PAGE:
Twenty years ago, as the new principal of an international school in Athens, Greece, Kimberly Mitchell and the school’s faculty embarked on a process of adopting the International Baccalaureate program. While Mitchell knew little about the IB program and its focus on inquiry-based instruction at the time, her research launched a worldwide exploration of what inquiry was and how great teachers are practicing it in their classrooms.

What Mitchell learned about how to implement inquiry-based instruction is featured in the University of Washington College of Education teaching associate’s new book “Experience Inquiry: 5 Powerful Strategies, 50 Practical Experiences.”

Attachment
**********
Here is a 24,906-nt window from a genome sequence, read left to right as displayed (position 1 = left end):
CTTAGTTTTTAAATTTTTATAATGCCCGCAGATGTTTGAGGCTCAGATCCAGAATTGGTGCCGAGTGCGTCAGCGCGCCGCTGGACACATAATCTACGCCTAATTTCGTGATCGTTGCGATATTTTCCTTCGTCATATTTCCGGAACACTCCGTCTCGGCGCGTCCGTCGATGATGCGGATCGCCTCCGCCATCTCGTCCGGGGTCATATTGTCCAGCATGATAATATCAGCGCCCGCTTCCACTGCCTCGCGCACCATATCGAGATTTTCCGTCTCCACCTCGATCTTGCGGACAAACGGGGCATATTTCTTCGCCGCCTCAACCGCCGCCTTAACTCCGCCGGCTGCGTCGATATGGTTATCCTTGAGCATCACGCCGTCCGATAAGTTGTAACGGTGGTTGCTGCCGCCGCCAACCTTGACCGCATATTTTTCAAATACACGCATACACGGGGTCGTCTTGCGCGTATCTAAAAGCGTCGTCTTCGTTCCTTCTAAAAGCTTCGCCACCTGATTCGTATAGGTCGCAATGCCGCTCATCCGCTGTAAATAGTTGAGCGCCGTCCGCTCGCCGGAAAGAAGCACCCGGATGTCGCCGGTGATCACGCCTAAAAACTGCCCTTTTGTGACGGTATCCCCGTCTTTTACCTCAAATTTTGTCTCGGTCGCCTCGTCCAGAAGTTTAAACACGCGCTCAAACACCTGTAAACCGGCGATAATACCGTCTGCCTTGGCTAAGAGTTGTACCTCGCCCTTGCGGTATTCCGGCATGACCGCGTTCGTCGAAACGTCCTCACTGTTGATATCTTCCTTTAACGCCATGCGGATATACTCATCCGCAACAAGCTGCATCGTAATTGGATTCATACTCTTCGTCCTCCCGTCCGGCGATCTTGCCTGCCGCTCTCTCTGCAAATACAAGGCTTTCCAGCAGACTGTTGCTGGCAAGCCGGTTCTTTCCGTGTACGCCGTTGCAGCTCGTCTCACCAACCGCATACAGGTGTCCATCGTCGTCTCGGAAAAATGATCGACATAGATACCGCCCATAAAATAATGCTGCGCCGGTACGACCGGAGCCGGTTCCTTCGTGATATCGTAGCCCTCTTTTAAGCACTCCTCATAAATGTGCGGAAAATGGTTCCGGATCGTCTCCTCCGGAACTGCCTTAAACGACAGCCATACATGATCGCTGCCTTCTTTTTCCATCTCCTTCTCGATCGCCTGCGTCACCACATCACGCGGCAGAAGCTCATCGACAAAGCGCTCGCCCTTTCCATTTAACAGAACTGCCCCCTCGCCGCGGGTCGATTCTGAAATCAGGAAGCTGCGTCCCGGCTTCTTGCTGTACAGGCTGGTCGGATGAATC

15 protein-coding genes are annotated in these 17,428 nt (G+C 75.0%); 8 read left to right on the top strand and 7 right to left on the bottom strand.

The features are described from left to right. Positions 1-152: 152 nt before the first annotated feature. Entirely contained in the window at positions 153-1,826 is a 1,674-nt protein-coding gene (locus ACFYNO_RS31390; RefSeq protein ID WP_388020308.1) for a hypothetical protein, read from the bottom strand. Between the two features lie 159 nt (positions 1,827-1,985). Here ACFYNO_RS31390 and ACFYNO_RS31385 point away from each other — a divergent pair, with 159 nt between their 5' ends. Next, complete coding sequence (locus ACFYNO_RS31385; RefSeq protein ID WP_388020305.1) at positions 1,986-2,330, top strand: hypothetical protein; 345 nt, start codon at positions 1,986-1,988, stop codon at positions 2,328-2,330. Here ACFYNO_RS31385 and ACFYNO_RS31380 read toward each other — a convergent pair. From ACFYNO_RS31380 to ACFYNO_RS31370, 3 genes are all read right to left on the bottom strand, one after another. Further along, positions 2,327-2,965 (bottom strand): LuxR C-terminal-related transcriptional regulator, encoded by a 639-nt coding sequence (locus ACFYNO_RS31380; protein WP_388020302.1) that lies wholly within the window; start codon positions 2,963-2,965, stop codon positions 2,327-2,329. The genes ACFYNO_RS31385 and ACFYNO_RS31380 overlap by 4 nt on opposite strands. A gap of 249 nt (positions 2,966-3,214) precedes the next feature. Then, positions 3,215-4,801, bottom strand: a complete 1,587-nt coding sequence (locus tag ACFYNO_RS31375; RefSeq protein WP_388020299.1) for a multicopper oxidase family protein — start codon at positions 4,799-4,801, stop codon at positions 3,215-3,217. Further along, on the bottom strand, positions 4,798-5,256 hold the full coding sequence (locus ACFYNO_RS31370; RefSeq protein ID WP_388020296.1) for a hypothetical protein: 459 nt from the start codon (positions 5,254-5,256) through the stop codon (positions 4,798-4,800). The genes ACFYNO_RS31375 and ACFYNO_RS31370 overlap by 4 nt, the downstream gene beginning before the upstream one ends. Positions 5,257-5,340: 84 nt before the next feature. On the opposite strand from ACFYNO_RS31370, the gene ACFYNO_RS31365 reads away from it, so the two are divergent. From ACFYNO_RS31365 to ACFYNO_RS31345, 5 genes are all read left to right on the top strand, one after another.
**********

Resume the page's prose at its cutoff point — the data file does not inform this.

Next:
One part practical guide, one part interactive journal, “Experience Inquiry” provides educators the opportunity to do inquiry as they read about it. Mitchell shares what inquiry-based instruction looks like in practice through five key strategies, all of which can be immediately implemented in any learning environment.

While studies have shown the benefits of inquiry, Mitchell says that effective implementation involves changing beliefs about the teacher and student roles in the classroom. And critically, teachers must engage in inquiry themselves to successfully implement it in the classroom.

Listen to an interview with Mitchell below to learn more about what inquiry-based instruction look likes, how teachers can get start putting it into practice in their classrooms, the role of school leaders in encouraging inquiry-based instruction and more.


Kimberly Mitchell, Teaching Associate

Dustin Wunderlich, Director of Marketing and Communications